“I understand they have procedures that have to be followed. But having his body out there for so long when there’s kids in the cul-de-sac … they could have done more. Because he was bleeding through the sheet,” said the neighbor who asked to remain anonymous.
Through pictures and videos, the Deseret News was able to confirm the neighbor watched the scene unfold.
A neighborhood becomes a crime scene
It started early. The trucks rolled in quietly, under the cover of darkness, parking on lawns and blocking driveways in the suburb. It’s an unassuming street, where cottonwood trees grow in lawns and children ride bikes and scooters. But by Wednesday morning, it was blocked off with crime scene tape as investigators combed through the property.
It wasn’t until agents began calling to Robertson with a megaphone that the witness noticed the police. They looked out their window to see “dozens” of agents wearing fatigues and tactical gear with “FBI” plastered across their body armor. Parked nearly on the witness’ lawn was a tactical vehicle. The agents lined up in front of Robertson’s door, ordering him to exit with his hands up.
When Robertson wouldn’t comply, agents attempted to break his front door down, the neighbor said. The thud of a battering ram echoed through their house, at first sounding like a gunshot. The neighbor compared it to an “armory door. They could not get it open.”
That’s when agents used a breaching vehicle to go through the window, the neighbor said. Images taken in the aftermath show Robertson’s window shattered, with trim hanging from the frame and shades scattered.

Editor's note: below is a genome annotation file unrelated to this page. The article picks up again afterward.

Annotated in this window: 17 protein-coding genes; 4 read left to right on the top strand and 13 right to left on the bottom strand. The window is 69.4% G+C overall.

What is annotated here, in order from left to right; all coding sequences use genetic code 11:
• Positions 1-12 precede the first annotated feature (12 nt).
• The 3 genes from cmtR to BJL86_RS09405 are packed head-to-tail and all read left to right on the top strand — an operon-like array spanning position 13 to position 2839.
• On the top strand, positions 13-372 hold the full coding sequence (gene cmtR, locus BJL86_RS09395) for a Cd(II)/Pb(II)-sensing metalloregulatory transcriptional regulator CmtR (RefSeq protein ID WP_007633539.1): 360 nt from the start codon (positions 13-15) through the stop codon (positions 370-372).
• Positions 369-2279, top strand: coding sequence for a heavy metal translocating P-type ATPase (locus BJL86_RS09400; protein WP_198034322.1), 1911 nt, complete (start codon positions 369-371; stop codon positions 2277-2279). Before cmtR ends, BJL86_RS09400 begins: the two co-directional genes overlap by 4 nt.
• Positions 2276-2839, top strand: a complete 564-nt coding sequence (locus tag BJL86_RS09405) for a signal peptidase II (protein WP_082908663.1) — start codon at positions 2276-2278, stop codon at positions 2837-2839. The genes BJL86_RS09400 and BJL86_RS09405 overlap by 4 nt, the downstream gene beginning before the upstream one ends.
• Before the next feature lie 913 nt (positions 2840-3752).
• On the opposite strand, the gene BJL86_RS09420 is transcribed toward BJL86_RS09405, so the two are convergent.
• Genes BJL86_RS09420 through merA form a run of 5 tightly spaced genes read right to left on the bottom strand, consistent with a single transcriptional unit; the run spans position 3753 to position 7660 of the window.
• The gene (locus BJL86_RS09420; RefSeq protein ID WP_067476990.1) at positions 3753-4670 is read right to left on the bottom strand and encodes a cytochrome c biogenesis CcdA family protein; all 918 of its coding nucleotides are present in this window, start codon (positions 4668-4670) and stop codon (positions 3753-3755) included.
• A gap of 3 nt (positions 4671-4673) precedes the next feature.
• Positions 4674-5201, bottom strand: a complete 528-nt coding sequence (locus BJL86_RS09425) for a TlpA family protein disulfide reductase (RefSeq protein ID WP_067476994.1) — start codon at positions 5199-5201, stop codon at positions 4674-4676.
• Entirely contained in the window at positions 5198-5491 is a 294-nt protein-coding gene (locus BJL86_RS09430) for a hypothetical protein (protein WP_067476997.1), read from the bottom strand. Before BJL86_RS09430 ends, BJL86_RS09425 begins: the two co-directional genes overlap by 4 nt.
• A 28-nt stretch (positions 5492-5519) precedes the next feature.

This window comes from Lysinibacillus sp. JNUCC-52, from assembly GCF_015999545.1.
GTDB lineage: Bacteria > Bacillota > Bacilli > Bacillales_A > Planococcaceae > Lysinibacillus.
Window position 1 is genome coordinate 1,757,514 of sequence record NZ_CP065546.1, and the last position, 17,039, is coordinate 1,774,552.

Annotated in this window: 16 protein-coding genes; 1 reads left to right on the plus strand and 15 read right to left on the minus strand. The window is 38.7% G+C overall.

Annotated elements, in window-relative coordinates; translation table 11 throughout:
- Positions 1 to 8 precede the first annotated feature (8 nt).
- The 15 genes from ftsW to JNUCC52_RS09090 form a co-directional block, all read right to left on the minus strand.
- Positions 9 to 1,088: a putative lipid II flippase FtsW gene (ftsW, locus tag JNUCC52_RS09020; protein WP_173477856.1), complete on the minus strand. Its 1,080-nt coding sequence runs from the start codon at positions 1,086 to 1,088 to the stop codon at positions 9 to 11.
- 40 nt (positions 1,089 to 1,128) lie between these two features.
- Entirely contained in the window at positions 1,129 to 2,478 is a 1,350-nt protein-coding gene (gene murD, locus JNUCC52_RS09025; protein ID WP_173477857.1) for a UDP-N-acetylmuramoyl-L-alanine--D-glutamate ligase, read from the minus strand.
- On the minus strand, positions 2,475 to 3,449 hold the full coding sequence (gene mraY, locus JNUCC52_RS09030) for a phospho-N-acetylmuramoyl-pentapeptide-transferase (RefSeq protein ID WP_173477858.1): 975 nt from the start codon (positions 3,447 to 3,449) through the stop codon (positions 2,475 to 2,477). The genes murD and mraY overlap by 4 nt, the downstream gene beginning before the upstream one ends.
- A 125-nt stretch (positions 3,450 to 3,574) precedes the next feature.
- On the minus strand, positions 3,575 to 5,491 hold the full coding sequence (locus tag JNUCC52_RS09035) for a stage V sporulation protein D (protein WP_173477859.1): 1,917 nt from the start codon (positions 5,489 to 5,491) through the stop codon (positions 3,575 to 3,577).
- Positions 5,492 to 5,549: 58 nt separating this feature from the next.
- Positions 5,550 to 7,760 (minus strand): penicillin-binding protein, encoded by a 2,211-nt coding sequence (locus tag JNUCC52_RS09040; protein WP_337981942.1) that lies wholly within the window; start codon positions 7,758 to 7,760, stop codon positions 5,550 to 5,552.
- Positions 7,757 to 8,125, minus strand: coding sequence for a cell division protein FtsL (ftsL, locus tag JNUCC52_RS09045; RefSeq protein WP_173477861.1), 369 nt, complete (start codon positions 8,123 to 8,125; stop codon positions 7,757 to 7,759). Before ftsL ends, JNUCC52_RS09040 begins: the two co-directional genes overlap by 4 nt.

That’s when the neighbor heard the first shots, followed by a rapid hail of gunfire.
The neighbor’s dog, in a panic, jumped up on the window sill and barked, knocking over several houseplants and sending dirt and shards of clay through the living room.
Authorities have not confirmed whether Robertson had a weapon or whether he fired any shots. The New York Times, quoting a federal law enforcement official speaking on the condition of anonymity, said Robertson was armed at the time.
The silence after the shooting, the neighbor said, was deafening. As they were walking up from the basement, where they had momentarily been hiding with their child, they saw officers carrying Robertson, half-dressed and bloodied. They placed him on the sidewalk and rendered first aid.
“But you can tell from how they’re acting, there’s probably no chance. So then I watched him bleed out on the sidewalk,” the witness said.
It’s unclear when Robertson was pronounced dead. As he lay on the sidewalk, firetrucks and an ambulance arrived, and paramedics used an airway kit in an attempt to revive him, the witness said.
“Then paramedics packed all their stuff up. They put a sheet over him and then they just left, and they left him there. And the body was there for what felt like forever, just bleeding through the sheet, just laying in a pool of blood on the sidewalk. And then after a little while, I thought, ‘I can’t sit here and stare at his body,’” the witness said. At about 8:30 a.m., they left the neighborhood.